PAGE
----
This, according to the creator of the philosophy Jonathan Lear, is a determined sort of hope that tackles mass trauma by being “directed toward a future goodness which transcends the current ability to understand what it is.” Here, I would like to highlight the British Labour Party’s recent parliamentary progress as not only encapsulating this, but also expanding Díaz’ original proposed vision. Corbyn and his recently more socially democratic party so successfully delivered Radical Hope that it not only revived the liberal spirit, but the possibility of a truly equitable world.
(09.05.17) – The Urgency and State of Sisterhood in 2017
It’s becoming a popular thought in public consciousness that women ought to focus on their own autonomy and watch out for co-dependence on their closest female friends. It’s a third/fourth wave feminist philosophy that gained momentum through the hopeful nineties years, evidenced in such films as teenage clique critique ‘The Craft (1996). And surely, the thinker will say, a continued focus on personal freedom for women can only good? To these people I say: please remember we’re living in an unhinged, manipulative age.
With the infamous/illicit (?) inauguration on 20th January, we’ve just had Trumpeted to us social regression by at least 20 or so years so if the good fight for feminism is to keep up we must adapt the strategy accordingly. This means once again pushing for a support-group, grass-roots sort of approach – not unlike the Suffragettes who fought for the women’s right to vote in the early 19th century – whereupon more women not only campaign together, but sincerely support each other in their private relationships.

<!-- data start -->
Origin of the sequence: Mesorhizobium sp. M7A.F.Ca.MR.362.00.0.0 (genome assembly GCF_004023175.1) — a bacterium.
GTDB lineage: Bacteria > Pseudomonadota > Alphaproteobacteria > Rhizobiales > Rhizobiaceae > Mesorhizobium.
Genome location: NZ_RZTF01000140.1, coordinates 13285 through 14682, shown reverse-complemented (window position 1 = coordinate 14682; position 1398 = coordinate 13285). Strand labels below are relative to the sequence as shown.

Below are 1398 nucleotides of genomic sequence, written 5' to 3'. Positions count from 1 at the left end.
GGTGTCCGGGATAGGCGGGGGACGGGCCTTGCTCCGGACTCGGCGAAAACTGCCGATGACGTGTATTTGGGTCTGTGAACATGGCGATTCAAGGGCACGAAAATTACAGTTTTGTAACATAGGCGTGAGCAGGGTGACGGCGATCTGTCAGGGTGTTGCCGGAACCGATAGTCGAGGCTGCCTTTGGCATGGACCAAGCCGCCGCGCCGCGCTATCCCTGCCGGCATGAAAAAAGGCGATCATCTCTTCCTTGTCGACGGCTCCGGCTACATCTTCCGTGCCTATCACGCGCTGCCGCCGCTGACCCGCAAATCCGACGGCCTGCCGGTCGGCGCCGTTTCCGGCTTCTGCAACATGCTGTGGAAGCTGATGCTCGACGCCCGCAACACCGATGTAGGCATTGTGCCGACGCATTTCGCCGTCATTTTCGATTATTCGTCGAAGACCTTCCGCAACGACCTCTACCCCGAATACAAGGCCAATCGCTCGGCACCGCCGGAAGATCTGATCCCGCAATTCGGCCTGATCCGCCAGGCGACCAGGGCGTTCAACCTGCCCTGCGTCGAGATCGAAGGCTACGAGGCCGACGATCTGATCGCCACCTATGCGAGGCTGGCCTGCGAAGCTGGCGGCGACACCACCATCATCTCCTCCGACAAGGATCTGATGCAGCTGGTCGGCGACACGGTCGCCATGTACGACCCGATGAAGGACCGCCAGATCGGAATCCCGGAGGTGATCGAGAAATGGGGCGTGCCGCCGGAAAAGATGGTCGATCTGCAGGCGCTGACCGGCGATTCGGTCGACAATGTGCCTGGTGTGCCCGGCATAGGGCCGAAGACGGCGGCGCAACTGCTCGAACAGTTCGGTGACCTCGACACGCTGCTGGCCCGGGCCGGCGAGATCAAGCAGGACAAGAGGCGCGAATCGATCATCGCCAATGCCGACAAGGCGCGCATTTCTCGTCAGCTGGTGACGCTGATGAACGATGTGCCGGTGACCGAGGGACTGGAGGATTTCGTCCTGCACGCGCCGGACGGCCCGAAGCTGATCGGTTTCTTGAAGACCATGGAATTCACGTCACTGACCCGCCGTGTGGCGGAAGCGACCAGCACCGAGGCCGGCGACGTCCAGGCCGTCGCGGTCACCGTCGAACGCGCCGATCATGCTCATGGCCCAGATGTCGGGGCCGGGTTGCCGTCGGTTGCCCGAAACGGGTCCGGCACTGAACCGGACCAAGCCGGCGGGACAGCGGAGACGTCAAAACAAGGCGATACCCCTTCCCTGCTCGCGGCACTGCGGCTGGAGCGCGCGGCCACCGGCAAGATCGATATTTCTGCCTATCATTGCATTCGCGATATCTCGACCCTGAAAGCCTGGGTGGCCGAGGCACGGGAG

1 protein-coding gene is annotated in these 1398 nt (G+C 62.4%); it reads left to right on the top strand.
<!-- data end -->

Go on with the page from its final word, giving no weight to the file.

(23.01.17) – The Troll Vote: What Tipped Trump to Victory?
In a socio-political climate where rape jokes and racism are very much in the mainstream, let’s not be afraid to call a troll a troll. The left is falling into the tendency to self-chastise after election defeats, even as a sinister phenomenon rises outside of our camp, and now more than ever requires our passionate standing. Over the past couple of months, the “Alt-Right” movement – a storm of right-wing publications primarily driven by Neo-fascist groups that use the web to circulate hate gossip and headlines to forward the far right’s agenda – has been confirmed to be a significant factor in the dissented zeitgeist of the US elections. The Guardian’ s Jason Wilson said of the self-professed ‘platform for the Alt-right’– Breitbart News – that ‘the ideal Breitbart headline is provocative and designed to offend progressive sensibilities’, and that ‘they went with the stuff that got them the most hits and the most attention using the most extreme clickbait they could come up with’. For me, a further examination of this extremist social runaway train signals an alarming topple over an ideological precipice: the end to free-thinking and western democracy as we know it.
(07.11.16) – Reclaiming the Self-Narrative
When we think of having a ‘self-narrative’, we might find that connotations of egotism and/or triviality occur to us – and that some of us will draw a complete blank. It isn’t mentioned very often, and when it is, there’s a fashion of deconstructing it. This deconstruction paints the idea of having your own conscious story as being strangely self-indulgent, or, at best, intriguing – but either take on it concludes that having a conscious story is basically useless. But ours is a world that is increasingly trying to tell us who we are, a world where nationalism is on the rise, a world where even in the most seemingly free-thinking of countries conformity is king. In the face of all this, having a healthy self-narrative – the perception of how our life experiences have come to define and shape us – is not only valid and beautiful but, I would argue, key to rejuvenating our social freedom.
(30.08.16) – Pretension is a Scourge